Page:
Elizabeth Metzger
I'm in and out of this book because that seems to what it does. Like Thalia Field's work I'm pushed in and out, and that's fine. I just set it down for a while.

I recently saw Yuknavitch present during an AWP panel titled Quantum Narratology (thank you, Lance Olson & FC2). The panel was by far the best thing to happen at this year's AWP, and Lidia's piece was moving, funny, smart, i don't know. All these dumb adjectives seem reductive to what she made for us that day. Maybe I can't talk about
Lorra Fae
Nov 16, 2011 rated it liked it
This book was okay - a couple of great stories, but I find that despite Lidia's amazing writing ability, the short stories are devoid of a lot of character - the characters are usually nameless and I really don't care about them - the driving force of the stories is language alone, and even though it's beautiful, it's not quite enough to keep me going.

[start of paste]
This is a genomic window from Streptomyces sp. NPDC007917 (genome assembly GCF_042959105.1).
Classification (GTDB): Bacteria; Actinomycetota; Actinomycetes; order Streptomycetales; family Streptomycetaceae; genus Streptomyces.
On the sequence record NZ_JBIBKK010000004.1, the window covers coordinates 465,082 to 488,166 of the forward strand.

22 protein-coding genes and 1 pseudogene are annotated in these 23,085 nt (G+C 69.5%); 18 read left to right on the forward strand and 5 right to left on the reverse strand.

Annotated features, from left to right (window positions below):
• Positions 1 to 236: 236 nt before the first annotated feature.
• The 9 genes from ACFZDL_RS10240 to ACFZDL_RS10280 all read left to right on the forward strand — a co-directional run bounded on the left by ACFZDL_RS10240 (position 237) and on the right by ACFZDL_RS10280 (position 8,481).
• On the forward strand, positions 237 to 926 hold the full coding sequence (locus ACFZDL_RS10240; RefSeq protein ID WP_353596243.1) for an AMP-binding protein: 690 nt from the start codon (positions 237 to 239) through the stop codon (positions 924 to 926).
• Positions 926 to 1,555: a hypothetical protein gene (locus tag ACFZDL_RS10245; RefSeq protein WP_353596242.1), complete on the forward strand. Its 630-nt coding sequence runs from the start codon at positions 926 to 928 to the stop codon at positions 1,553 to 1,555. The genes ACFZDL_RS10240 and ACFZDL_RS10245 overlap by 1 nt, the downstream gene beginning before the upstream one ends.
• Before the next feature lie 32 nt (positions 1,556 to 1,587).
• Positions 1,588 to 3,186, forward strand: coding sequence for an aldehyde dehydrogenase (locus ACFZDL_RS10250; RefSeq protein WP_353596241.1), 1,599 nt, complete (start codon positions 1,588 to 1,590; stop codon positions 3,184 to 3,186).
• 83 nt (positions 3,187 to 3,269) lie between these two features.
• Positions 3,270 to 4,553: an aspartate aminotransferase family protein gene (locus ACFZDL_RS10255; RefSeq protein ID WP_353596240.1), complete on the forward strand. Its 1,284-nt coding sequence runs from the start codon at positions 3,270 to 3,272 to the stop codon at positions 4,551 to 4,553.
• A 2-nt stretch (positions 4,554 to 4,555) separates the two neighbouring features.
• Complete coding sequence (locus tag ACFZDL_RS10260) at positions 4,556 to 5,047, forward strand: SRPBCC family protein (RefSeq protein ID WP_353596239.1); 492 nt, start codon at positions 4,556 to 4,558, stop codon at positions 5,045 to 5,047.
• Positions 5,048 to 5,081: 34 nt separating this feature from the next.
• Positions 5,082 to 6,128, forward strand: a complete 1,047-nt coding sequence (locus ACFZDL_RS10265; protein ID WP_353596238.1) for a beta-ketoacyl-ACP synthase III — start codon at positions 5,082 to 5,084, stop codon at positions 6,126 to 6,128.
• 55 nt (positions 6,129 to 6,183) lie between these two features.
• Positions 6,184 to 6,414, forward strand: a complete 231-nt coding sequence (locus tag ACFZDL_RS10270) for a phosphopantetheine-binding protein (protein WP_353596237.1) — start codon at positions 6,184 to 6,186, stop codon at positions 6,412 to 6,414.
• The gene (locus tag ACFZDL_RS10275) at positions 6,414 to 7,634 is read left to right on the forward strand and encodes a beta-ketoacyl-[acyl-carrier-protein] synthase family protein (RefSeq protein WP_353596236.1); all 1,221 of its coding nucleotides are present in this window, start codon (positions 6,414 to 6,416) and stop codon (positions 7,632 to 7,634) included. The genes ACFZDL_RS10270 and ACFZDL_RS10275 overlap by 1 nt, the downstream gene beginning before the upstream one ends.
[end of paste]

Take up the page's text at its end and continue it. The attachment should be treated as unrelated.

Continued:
When she gets it right, it's REALLY right, though. The book has some great moments, but I really prefer her memoir.
Dec 27, 2008 rated it liked it
Shelves: fiction
Another book of experimental shorts. I jumped around a lot in this book The most moving piece was "Chair" that is all about different chairs, but the last chair evokes a particular harsh childhood memory. I heard her read this one and talk about writing it, that was of far more interest, as it is often for me. To hear a writer read their own work and talk about it has it's own power.
Nov 01, 2012 rated it really liked it
Shelves: short-stories